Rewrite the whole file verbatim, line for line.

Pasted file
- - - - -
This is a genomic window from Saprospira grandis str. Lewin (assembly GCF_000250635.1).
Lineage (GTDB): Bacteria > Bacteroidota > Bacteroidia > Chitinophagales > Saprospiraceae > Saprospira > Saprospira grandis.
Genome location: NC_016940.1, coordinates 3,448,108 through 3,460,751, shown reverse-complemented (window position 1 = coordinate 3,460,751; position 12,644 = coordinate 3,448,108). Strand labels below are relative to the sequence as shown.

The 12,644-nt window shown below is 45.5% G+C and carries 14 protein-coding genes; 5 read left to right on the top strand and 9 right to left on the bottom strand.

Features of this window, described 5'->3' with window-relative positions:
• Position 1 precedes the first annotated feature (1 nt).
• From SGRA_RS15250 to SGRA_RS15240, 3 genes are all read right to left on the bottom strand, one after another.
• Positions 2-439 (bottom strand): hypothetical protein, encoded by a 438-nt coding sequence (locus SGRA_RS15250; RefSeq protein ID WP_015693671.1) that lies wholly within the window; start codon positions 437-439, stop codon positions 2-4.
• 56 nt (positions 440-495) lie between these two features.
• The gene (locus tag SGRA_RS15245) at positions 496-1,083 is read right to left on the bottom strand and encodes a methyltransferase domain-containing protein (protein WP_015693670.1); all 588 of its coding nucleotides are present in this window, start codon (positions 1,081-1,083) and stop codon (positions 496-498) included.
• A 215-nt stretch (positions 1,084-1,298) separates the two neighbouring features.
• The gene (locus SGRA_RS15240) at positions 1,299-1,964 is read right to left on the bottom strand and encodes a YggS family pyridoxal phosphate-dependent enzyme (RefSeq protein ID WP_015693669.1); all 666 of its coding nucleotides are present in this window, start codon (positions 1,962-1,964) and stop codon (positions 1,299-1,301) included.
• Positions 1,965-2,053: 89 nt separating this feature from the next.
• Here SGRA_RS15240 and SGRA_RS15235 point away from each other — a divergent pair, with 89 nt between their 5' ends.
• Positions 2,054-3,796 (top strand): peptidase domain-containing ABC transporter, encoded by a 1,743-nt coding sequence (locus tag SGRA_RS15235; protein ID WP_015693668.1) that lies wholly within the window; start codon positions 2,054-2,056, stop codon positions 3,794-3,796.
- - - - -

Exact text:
This is a genomic window from Saprospira grandis str. Lewin (assembly GCF_000250635.1).
Lineage (GTDB): Bacteria > Bacteroidota > Bacteroidia > Chitinophagales > Saprospiraceae > Saprospira > Saprospira grandis.
Genome location: NC_016940.1, coordinates 3,448,108 through 3,460,751, shown reverse-complemented (window position 1 = coordinate 3,460,751; position 12,644 = coordinate 3,448,108). Strand labels below are relative to the sequence as shown.

The 12,644-nt window shown below is 45.5% G+C and carries 14 protein-coding genes; 5 read left to right on the top strand and 9 right to left on the bottom strand.

Features of this window, described 5'->3' with window-relative positions:
• Position 1 precedes the first annotated feature (1 nt).
• From SGRA_RS15250 to SGRA_RS15240, 3 genes are all read right to left on the bottom strand, one after another.
• Positions 2-439 (bottom strand): hypothetical protein, encoded by a 438-nt coding sequence (locus SGRA_RS15250; RefSeq protein ID WP_015693671.1) that lies wholly within the window; start codon positions 437-439, stop codon positions 2-4.
• 56 nt (positions 440-495) lie between these two features.
• The gene (locus tag SGRA_RS15245) at positions 496-1,083 is read right to left on the bottom strand and encodes a methyltransferase domain-containing protein (protein WP_015693670.1); all 588 of its coding nucleotides are present in this window, start codon (positions 1,081-1,083) and stop codon (positions 496-498) included.
• A 215-nt stretch (positions 1,084-1,298) separates the two neighbouring features.
• The gene (locus SGRA_RS15240) at positions 1,299-1,964 is read right to left on the bottom strand and encodes a YggS family pyridoxal phosphate-dependent enzyme (RefSeq protein ID WP_015693669.1); all 666 of its coding nucleotides are present in this window, start codon (positions 1,962-1,964) and stop codon (positions 1,299-1,301) included.
• Positions 1,965-2,053: 89 nt separating this feature from the next.
• Here SGRA_RS15240 and SGRA_RS15235 point away from each other — a divergent pair, with 89 nt between their 5' ends.
• Positions 2,054-3,796 (top strand): peptidase domain-containing ABC transporter, encoded by a 1,743-nt coding sequence (locus tag SGRA_RS15235; protein ID WP_015693668.1) that lies wholly within the window; start codon positions 2,054-2,056, stop codon positions 3,794-3,796.